Saturday, October 19, 2013

5K Runner Week 3, Day 3

I can't believe I made it to the end of Week 3! I've tried this program more times than I care to remember, and this is the farthest I've gone with it. Every week I look at the new running intervals I think, "I can't do this. There's no way I can run that long." And every week I prove myself wrong. Every week I can run farther and faster than I ever dreamed. Every week I get to yell at that voice -- the one that tells me I'm fat, I'm weak, I'm useless, I can't run -- I get to tell that voice to shut up, I get to stamp it out each time my running shoes hit the pavement. Each day I feel myself becoming more and more who I was meant to be. And all this because I started running.


Still slowly but surely getting faster. I hate being this slow, but I think the walking intervals are throwing off the overall numbers. Once I start running the whole 30 minutes (the idea makes me cringe), I'll be able to get a better feel for how fast I'm going. My goal is a 10 minute mile, and from there...who knows?

Wednesday, October 16, 2013

5K Runner Week 3, Day 2: The Silent Runners' Club

I ran a slightly different route today, though I used the same park I always use. If I remember, I'll take pictures on a nice day to show you guys. It was kind of a blah day and the sky was overcast, so I wouldn't have gotten a good shot even if I had remembered that my iPhone has a camera and that I could snap some neat photos while I jogged.

There were lots of runners out today, and one of them, a thin blonde woman, actually made eye contact and smiled at me as we ran past one another. It was then that I realized that runners kind of have our own silent thing going on. There's so many dead giveaways that help us recognize each other, even if a runner is just walking down the street and not actually jogging. There's the bright, obnoxious shoes that few people other than runners dare to wear, there's the runner's clothes, the fleece jacket and leggings that are often color coordinated. And there's the tell-tale earbuds for music to break up the monotony of hearing one's own shallow breath for a half hour. All of these things are little pieces of what makes us runners. And it's so cool that when we see that in each other, we acknowledge it. That little smile meant the world to me. It kept me going and made me push harder. Because somewhere in that park was a girl pushing, just like me, and we could be runners together, even though we were running apart.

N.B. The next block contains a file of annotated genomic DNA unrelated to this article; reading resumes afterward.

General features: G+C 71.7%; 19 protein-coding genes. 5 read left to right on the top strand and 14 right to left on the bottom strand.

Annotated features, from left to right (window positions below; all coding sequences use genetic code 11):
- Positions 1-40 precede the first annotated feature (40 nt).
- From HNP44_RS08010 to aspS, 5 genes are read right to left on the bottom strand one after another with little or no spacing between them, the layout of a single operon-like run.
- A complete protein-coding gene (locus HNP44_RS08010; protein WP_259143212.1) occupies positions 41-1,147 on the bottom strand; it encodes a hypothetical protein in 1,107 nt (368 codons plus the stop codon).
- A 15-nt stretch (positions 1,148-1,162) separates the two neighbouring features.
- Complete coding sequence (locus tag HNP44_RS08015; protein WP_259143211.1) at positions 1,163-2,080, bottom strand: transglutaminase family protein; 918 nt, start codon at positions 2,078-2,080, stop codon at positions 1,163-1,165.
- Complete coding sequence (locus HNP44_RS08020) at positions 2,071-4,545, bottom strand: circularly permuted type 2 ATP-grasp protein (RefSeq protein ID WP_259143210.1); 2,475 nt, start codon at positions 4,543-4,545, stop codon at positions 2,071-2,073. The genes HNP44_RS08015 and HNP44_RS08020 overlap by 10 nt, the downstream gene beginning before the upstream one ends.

As you can see, I'm still horribly slow compared to more experienced runners, but I am getting faster! I hope to one day run a 10 minute mile, but I'm not rushing to get there. Right now I'm focusing on endurance rather than speed, and on good form while running so I prevent any potential injuries -- can't afford to be sidelined on my first race in December!

Monday, October 14, 2013

Falling Off the Wagon (And How I Got Back On)

Well, it happens to the best of us. We get into a routine, we make a commitment to do something, it lasts for a few weeks...and then we hit a wall. Sometimes we really are busy. Sometimes one off day seems to throw off the cycle and "ruin" the whole thing in our minds. Sometimes that annoying subconscious fear of failure is just nagging in the back of our minds, telling us we're doomed to fail anyway. But whatever the reason, our best laid plans have fallen to the wayside and we have fallen -- hard -- off the wagon.

It started when I got sick. I had a miserable cold and working out was the last thing on my mind. Then school happened. And thesis. And I got busy. Too busy to track what I was eating. Too busy to get up at 5 in the morning to run. I can't tell you how many times I put on my Under Armour workout clothes and my Saucony running shoes in an attempt to push myself to get out there. But day after day, week after week, something kept pulling me back. This is the point where I would usually give up completely, eat like a pig for a few weeks, gain a bunch of weight, and try to start the whole process again in the new year.

What made it different this time, you ask? The biggest thing was the race in December. I knew I had signed up for that race and spent the money on admission. I made a commitment to something and someone bigger than myself. And whether I ran, walked, or crawled past that finish line, I knew I was going to be there. But of all those options, I would prefer to comfortably jog across, able to run that 3.1 miles without feeling like I'm going to die. And in order to do that, I have to train.

So today I decided to do just that. I put on my running clothes, headed to the park, and picked up right where I left off -- Week 3, Day 1 of my program. I thought I would be miserable the whole time. I thought I would feel like my lungs were going to explode. But surprisingly...I got through it without much trouble. My body is slowly adapting to this new thing called exercising, and it doesn't fight me so hard when I try to do it. It was in that moment that I really began to feel like a runner, instead of a chubby girl faking it till she makes it. I look forward to the next few weeks instead of dreading them. I'm ready to see what my body can do. I'm ready to change -- one day, and one run at a time.